After the Rival, renamed Rival 300, SteelSeries is once again developing one of its most popular models by formalizing the arrival of its Rival 310. Unveiled alongside the SteelSeries Sensei 310, this new model cut out for performance displays serious assets to attract amateur and professional players.
SteelSeries Rival 310 Review
For this new generation, the SteelSeries Rival 310 gets a slight facelift and incorporates for the first time the all-new TrueMove3 optical sensor, developed in collaboration with PixArt. The manufacturer promises ultra-precise tracking, especially on sensitivity levels between 100 and 3500 DPI. For the rest, the mouse retains its relative simplicity, and its ergonomics particularly suited to right-handed players.
Available now at a price of 40$, can the new SteelSeries frame become the new champion of mice under 100$? Answer after ten days at his side.
Packaging side, no follies for this SteelSeries Rival 310. The mouse is presented in a rather simple cardboard box, incorporating a graphic charter identical to the recent peripherals of the brand ( SteelSeries Rival 700 for example ).
The manufacturer emphasizes the strengths of its mouse: TrueMove3 sensor, Omron switches, lightweight design, and even compatibility with the SteelSeries Engine V3. Inside the box, not much to eat, except a user manual.
Design & Ergonomics
Overall, the SteelSeries Rival 310 takes the broad lines of the previous Rival 300. The mouse thus retains the curves that have forged its success, while adapting its ergonomics to a larger population of players.
The mouse is in fact undergoing a serious facelift, both in terms of its dimensions and its weight. Shorter and narrower, the Rival 310 now adapts equally well to small and large hands, while gaining comfort with weight dropping from 133g to just 89g. In use, the field mouse is much more maneuverable, and it becomes possible to play for long hours without necessarily feeling the slightest fatigue.
The look of the mouse is also revised, with a black plastic shell now having a slightly rough coating. To the touch, the whole is very pleasant and seems perfectly resistant to scratches, without preventing the appearance of fingerprints. The grip areas are also revised, with a gray color that will stand out against the rest of the mouse. Visually, the manufacturer is doing it in simplicity, and lovers of sober peripherals should appreciate it (pictured alongside the Sensei 310).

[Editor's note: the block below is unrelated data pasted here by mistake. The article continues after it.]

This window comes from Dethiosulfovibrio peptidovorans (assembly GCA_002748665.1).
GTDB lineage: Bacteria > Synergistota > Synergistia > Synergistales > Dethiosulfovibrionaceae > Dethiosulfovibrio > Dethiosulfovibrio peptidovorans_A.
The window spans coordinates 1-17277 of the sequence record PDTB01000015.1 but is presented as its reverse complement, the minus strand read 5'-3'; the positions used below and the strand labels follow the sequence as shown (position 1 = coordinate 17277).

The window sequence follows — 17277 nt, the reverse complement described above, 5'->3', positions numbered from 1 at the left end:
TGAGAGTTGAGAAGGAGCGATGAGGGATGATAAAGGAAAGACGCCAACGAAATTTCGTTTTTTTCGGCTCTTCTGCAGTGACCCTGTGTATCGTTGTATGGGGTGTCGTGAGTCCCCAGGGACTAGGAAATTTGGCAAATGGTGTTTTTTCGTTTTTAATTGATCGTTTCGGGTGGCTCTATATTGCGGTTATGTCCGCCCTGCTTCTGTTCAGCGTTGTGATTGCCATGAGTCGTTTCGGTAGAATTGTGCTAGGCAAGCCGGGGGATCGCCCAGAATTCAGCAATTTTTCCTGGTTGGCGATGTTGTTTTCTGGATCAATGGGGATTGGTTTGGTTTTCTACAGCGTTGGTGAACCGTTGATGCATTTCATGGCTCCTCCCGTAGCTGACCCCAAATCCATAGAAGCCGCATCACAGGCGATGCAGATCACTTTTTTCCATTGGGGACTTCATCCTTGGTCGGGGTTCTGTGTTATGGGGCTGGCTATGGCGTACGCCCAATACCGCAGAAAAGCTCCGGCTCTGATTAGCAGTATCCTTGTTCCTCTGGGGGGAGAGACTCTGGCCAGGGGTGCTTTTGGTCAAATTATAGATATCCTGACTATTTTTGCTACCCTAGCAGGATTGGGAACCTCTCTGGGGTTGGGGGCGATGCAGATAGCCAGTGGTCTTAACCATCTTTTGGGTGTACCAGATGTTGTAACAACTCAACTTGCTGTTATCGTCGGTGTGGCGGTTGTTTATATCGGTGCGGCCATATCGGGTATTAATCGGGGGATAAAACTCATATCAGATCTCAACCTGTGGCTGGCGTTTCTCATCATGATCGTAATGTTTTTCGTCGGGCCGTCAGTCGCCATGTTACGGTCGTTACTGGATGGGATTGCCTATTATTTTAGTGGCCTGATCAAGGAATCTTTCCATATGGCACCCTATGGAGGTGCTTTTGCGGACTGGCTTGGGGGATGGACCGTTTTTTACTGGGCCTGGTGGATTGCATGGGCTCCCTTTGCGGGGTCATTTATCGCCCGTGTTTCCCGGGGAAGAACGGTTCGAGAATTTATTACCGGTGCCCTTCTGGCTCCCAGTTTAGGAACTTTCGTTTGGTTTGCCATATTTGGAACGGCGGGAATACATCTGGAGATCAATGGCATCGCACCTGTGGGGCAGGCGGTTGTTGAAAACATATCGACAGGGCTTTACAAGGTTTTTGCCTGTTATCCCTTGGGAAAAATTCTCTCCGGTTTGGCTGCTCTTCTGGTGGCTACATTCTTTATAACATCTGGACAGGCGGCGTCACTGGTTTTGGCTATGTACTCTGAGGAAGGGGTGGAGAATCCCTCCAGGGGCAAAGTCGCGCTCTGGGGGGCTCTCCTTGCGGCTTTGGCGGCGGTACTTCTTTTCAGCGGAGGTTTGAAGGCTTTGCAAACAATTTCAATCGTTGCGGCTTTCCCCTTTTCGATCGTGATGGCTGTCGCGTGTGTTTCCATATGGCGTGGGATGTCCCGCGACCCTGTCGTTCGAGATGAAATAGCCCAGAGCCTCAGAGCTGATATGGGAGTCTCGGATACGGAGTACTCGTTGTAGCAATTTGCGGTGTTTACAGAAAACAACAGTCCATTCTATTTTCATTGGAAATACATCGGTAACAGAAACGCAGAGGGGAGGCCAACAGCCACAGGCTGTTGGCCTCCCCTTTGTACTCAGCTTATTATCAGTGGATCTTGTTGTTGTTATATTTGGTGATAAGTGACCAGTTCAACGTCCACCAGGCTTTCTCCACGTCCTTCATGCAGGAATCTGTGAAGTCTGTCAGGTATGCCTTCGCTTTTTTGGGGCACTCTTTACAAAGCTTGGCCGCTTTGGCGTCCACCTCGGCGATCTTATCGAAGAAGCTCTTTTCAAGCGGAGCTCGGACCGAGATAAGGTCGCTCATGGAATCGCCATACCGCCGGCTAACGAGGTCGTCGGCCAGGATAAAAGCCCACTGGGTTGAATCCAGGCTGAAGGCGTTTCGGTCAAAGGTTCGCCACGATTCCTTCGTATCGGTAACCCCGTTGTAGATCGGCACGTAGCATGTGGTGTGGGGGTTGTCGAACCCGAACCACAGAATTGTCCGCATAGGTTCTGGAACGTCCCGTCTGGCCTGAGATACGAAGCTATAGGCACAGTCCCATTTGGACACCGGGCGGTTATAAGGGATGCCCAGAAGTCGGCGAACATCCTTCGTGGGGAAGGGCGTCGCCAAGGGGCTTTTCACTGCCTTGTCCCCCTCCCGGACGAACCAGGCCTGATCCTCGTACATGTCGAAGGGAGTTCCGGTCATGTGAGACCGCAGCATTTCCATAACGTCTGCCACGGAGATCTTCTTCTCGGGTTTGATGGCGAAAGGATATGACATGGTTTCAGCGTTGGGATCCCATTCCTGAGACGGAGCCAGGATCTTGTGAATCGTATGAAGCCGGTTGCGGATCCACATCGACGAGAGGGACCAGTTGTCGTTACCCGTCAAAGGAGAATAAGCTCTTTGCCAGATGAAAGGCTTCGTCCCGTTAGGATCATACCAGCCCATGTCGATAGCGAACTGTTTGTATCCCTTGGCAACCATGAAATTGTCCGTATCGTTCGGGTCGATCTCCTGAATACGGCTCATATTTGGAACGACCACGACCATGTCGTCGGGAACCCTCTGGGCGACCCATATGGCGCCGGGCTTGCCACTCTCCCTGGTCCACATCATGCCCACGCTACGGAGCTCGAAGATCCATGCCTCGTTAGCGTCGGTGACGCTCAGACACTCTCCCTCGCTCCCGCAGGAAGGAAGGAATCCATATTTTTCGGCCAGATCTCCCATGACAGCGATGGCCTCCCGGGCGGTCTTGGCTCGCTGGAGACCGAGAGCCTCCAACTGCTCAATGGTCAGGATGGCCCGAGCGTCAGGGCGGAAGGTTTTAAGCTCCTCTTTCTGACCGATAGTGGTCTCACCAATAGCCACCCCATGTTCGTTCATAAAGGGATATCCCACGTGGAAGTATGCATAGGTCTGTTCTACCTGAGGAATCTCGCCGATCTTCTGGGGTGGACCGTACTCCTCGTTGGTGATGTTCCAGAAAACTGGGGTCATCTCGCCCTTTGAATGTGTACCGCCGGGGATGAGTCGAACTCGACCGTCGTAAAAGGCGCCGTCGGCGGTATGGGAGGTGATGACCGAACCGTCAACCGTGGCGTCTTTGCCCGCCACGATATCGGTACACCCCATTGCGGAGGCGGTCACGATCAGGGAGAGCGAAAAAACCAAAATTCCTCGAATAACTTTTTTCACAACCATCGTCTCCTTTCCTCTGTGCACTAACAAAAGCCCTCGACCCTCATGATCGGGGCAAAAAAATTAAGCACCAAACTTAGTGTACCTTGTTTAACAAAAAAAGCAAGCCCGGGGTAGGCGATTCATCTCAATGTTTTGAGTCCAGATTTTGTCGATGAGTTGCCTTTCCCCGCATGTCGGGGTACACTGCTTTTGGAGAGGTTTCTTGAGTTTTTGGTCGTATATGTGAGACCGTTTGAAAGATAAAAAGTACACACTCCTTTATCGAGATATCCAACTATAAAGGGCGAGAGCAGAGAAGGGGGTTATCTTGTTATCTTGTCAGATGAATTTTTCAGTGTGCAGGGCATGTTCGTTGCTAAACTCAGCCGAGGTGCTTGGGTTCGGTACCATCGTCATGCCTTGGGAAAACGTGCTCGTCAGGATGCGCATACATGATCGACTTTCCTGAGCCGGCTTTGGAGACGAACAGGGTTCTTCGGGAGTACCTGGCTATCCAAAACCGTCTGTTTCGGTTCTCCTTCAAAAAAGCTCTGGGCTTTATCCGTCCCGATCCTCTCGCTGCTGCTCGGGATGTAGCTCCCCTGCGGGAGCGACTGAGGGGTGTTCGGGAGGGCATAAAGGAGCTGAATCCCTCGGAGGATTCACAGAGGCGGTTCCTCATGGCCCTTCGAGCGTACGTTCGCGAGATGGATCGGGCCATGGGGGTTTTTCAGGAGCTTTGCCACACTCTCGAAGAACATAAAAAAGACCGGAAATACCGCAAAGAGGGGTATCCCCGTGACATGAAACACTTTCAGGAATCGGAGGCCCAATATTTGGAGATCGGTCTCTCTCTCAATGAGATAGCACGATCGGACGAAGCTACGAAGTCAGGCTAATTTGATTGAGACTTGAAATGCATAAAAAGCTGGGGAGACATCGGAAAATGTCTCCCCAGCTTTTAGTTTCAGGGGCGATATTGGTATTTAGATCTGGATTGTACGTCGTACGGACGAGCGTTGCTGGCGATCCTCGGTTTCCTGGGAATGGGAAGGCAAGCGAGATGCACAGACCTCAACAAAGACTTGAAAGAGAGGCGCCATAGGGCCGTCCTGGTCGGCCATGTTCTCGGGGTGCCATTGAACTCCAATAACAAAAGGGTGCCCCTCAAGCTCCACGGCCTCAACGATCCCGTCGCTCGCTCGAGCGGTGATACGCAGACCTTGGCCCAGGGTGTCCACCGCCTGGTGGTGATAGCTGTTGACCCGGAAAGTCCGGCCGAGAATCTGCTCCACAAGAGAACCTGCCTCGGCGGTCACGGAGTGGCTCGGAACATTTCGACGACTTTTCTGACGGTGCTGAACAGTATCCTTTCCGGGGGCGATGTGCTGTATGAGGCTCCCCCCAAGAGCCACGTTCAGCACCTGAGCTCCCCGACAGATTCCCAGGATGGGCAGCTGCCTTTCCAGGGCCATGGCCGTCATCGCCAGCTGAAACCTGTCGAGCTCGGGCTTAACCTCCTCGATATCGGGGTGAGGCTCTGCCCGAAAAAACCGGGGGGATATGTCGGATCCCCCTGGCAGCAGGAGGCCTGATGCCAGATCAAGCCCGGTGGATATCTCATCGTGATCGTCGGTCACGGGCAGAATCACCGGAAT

On the side of the control, no big differences between the 310 and 300 models, since the mouse retains its 6 programmable buttons. In the details, we find first of all the two main clicks, which will have the particularity of integrating Omron switches announced with a durability of 30 million activations. Note that the latter is now perfectly separated, whereas the previous model opted for construction in one and the same block.
Between the two main buttons, there is a click wheel, incorporating a first customizable backlight zone. The scrolling is silent while keeping a certain marking at the level of the notches. The use is comfortable, but we can nevertheless notice a slight play on the horizontal axis.
Behind, a single button allows by default to alternate between two distinct sensitivity levels. We can obviously come and modify this command according to our preferences via the SteelSeries software, which we present to you a little below.
The rear of the SteelSeries Rival 310 has also been revised. We still find the backlit logo on the palm rest, but the descent to the chassis is now much more linear. The customizable insert is also removed in this new generation.
Now place the facades of the Rival 310. The mouse is designed for right-handed players, the right side does not have additional buttons but sees its grip zone extended towards its rear part. The ergonomics are also slightly flared, so as to provide additional comfort and support when handling.
The left front also incorporates a new textured grip area, while retaining its two large buttons on its upper part. Access from the thumb is perfectly intuitive, and the quality of the clicks remains at the rendezvous.
On the connection side, the mouse has a non-braided cable with a length of 2 m. The binding seems to have been reinforced, and the base of the Rival 310 is now positioned under the cord to prevent it from rubbing against its mouse pad.
It is by turning the mouse over that we can best realize its ergonomic format. The curves of the Rival are designed to perfectly adjust to right-handed players, and in practice provide excellent comfort regardless of the grip selected.
There are also 3 PTFE pads, one less than on the previous Rival 300. The glide is nevertheless still as effective, especially thanks to the featherweight of this new model.
Once in hand, Claw Grip and Palm Grip enthusiasts should achieve lasting comfort. Regardless of the position chosen, all the buttons remain perfectly accessible and it is a real pleasure to play alongside this new model.